As the debate closed, all six of the "Titans" spoke with the passion that reflects the importance they ascribe to this election: 

Santorum declared that if Senator Obama is elected, the country will suffer from the Democrat's inexperience and radical policies. 

Ferraro cited health care as one of the major issues facing American voters and noted that McCain's plan could put families in jeopardy of losing coverage altogether. 

Huckabee noted the resilience of the American people, and he reiterated the wish that the campaign had been as civil as this debate. 

Colmes asked why the voters should reward the political party that had brought America to its current state of crisis. 

Forbes focused on McCain's economic plans and called them the only solution to get the country out of those crises. 

And Brazile ended by stating that no matter who is elected, he will have to reach out to the other, and to all Americans, as that is how as Americans we face diversity—together. 

The last word, fittingly, belonged to moderator O'Donnell and it was heartily received by the audience: "Now go vote!"

Regent Student Wins Contested Asylum Case

Internship brings opportunity to advocate for Ethiopian immigrant

For 3L JoRae Bishop, issues of immigration are nothing new. “I grew up as a minority in El Paso, Texas, a community of immigrants. I’ve always been aware of immigration issues.”

So, a summer internship at an immigration agency was simply the natural progression in her legal career.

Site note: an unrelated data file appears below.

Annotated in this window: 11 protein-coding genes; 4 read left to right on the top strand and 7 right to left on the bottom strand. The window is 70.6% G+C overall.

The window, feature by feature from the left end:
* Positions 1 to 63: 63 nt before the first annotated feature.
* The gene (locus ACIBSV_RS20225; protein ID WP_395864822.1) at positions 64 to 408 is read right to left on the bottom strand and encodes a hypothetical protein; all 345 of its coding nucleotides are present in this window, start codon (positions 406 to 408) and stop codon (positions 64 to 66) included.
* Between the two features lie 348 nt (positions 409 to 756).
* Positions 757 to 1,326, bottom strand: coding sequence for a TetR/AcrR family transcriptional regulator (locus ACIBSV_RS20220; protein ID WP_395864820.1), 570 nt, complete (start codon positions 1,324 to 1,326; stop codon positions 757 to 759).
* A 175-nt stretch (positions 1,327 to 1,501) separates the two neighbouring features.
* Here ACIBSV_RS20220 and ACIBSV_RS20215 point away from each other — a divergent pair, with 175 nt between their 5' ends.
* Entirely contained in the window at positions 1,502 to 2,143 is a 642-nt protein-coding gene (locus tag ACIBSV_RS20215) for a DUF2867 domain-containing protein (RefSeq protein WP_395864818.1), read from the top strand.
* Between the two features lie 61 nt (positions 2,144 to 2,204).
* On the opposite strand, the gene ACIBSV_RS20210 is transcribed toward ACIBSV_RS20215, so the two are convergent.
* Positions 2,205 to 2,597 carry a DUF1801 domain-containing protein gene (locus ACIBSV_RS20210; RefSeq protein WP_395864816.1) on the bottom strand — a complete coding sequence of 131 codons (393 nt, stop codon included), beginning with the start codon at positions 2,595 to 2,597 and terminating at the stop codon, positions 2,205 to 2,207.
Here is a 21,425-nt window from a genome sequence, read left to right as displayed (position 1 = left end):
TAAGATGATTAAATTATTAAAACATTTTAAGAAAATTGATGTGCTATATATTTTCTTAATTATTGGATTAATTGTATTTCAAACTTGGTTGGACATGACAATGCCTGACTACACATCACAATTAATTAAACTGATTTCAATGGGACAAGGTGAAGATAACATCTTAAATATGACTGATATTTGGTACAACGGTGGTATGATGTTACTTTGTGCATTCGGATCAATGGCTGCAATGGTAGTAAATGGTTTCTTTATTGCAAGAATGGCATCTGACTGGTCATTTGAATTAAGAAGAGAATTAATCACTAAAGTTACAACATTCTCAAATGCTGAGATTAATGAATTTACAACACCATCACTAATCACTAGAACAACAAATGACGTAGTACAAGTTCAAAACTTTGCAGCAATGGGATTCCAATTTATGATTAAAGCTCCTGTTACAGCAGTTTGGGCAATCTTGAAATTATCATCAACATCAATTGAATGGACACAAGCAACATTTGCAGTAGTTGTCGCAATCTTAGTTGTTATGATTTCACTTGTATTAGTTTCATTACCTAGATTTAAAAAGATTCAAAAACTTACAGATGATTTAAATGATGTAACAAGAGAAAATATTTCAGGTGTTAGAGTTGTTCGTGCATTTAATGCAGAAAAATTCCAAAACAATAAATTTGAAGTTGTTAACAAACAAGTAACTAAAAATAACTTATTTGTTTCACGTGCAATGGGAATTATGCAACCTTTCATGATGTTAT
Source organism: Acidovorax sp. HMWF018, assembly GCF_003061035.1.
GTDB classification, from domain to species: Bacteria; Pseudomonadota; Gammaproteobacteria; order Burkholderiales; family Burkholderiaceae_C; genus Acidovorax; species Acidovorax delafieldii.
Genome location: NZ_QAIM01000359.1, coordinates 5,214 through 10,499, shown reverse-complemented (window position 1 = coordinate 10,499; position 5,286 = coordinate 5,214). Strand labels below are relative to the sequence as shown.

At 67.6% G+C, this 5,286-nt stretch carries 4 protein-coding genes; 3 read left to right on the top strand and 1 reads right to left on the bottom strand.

El Paso’s Las Americas, an immigrant advocacy center, handles three types of immigration cases: unaccompanied minors, woman who are victims of abuse, and asylum seekers. As an intern, JoRae was able to engage cases that fell within each category, but her summer centered on a particular contested asylum case.

“The client that I spent the most time with was a young Ethiopian man, persecuted because of his membership in a minority tribe in that country,” JoRae said. “He was forced with the choice of staying in Ethiopia and facing death or fleeing to the United States.”

Her client chose the risky path of fleeing. Having no promises once he arrived in the States, he ended up in a detention center in El Paso. There, JoRae met with him once a week to develop his story.

“He’d been through so much but laughed so freely,” she said. “He was childlike, but clearly knew one thing: America stood for democracy and freedom. It was the one place he believed his life would be spared.”

As Attorney of Record on the case, JoRae was tasked with everything necessary to apply for asylum. She developed a timeline of her client’s life, tracked every graphic detail of his persecution, and gathered supporting evidence, which involved researching country-specific facts and contacting experts to testify at trial. She wrote and submitted the brief, and because the hearing was in September, she flew back to Texas from school to spend 6 hours in court arguing the case.